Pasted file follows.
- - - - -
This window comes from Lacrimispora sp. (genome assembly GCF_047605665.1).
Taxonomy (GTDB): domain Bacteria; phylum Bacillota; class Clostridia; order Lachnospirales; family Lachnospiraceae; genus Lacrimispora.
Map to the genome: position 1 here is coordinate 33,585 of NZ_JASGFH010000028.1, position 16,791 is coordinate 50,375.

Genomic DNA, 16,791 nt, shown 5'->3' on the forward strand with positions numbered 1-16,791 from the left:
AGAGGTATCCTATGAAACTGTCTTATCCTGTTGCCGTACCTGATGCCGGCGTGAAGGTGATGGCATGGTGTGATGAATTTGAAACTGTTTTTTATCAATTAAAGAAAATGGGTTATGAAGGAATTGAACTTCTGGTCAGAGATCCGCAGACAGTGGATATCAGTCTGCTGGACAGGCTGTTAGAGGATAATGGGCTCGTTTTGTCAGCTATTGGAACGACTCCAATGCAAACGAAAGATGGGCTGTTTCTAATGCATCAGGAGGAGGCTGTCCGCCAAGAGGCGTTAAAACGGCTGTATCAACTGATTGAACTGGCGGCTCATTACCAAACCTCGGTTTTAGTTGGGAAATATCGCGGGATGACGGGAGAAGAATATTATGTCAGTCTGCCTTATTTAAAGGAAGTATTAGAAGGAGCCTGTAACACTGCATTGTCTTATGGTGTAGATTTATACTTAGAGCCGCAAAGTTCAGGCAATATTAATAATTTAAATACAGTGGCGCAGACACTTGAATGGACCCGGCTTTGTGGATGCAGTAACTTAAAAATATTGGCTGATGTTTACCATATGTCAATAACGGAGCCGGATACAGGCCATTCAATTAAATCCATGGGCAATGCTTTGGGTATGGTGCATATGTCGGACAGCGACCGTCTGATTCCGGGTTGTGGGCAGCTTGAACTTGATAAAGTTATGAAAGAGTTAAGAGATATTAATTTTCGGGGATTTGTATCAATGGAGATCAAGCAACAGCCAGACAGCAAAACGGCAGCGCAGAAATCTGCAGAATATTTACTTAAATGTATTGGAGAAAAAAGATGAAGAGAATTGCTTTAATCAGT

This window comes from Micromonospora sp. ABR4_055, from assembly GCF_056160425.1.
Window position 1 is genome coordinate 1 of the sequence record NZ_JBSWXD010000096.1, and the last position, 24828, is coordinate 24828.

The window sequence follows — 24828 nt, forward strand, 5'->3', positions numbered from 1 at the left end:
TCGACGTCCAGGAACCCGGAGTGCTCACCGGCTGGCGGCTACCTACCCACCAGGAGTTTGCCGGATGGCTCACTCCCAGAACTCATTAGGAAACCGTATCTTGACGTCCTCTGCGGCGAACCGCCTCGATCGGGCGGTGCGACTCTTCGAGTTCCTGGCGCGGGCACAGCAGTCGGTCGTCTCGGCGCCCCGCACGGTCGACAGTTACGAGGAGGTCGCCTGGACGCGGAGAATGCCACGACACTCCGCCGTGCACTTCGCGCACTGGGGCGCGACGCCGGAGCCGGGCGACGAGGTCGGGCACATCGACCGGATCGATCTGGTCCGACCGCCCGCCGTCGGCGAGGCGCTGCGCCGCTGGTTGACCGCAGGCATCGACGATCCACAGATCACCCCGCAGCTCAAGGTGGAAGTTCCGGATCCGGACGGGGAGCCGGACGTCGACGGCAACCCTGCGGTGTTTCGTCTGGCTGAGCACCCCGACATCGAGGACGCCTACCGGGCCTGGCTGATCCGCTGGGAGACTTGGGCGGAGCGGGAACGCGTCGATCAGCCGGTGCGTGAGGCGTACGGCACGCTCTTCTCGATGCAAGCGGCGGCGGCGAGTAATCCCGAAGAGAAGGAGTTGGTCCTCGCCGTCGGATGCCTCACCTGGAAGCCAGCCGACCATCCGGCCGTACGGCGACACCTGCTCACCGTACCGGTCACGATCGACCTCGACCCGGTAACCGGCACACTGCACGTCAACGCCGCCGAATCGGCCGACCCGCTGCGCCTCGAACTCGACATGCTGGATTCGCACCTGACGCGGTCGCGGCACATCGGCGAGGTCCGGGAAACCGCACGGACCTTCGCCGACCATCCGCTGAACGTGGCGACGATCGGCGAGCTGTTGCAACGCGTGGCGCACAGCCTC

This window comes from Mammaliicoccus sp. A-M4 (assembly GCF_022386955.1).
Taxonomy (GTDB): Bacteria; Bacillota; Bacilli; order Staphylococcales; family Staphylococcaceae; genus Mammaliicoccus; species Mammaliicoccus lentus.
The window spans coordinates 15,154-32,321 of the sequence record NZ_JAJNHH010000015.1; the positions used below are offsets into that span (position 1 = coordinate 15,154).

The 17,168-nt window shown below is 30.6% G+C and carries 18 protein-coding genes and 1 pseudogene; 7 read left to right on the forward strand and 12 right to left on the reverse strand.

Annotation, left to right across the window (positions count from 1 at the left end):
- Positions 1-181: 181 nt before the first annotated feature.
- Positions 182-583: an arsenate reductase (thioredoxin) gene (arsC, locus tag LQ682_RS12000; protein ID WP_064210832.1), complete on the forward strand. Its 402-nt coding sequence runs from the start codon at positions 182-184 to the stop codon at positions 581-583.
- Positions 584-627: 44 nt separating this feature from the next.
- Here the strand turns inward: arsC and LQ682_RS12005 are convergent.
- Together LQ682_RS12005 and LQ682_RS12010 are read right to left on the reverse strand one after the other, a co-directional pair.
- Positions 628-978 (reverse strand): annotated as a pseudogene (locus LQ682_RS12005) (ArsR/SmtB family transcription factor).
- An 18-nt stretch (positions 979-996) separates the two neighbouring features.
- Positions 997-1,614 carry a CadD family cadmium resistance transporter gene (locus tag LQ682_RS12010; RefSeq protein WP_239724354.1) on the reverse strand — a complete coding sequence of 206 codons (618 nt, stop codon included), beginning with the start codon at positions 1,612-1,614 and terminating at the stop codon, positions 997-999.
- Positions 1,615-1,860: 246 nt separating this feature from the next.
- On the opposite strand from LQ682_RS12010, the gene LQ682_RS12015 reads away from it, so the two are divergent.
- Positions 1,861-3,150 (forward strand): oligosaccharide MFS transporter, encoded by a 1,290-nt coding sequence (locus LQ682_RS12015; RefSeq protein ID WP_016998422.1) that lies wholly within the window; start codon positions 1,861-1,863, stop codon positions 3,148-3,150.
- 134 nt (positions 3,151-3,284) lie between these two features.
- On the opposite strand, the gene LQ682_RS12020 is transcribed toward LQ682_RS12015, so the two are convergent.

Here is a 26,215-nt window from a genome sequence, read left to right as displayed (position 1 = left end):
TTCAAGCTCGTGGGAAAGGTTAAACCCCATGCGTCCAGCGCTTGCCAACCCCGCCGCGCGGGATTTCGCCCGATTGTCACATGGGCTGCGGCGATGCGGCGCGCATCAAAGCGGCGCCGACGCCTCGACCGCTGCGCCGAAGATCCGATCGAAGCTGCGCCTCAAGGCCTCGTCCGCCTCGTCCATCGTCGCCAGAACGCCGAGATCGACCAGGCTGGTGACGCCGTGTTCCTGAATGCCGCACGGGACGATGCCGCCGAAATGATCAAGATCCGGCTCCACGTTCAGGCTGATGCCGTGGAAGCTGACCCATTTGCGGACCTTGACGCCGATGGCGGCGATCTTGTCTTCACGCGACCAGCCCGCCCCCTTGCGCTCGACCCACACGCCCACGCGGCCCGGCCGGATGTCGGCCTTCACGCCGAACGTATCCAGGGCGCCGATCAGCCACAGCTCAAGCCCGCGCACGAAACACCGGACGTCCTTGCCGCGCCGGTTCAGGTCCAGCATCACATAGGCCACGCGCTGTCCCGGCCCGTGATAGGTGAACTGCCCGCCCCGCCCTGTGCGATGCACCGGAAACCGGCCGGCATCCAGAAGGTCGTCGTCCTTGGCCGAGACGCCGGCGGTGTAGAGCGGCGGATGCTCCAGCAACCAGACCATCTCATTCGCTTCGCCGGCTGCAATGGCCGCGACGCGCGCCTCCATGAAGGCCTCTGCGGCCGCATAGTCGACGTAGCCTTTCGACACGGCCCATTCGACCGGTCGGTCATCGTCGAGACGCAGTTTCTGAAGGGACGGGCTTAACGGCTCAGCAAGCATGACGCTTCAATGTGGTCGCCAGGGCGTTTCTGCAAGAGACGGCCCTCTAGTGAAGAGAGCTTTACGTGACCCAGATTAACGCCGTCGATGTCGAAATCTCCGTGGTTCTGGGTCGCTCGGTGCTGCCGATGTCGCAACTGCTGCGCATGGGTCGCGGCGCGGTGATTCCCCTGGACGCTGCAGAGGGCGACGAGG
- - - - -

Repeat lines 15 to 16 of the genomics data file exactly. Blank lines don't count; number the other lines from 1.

- Positions 1-181: 181 nt before the first annotated feature.
- Positions 182-583: an arsenate reductase (thioredoxin) gene (arsC, locus tag LQ682_RS12000; protein ID WP_064210832.1), complete on the forward strand. Its 402-nt coding sequence runs from the start codon at positions 182-184 to the stop codon at positions 581-583.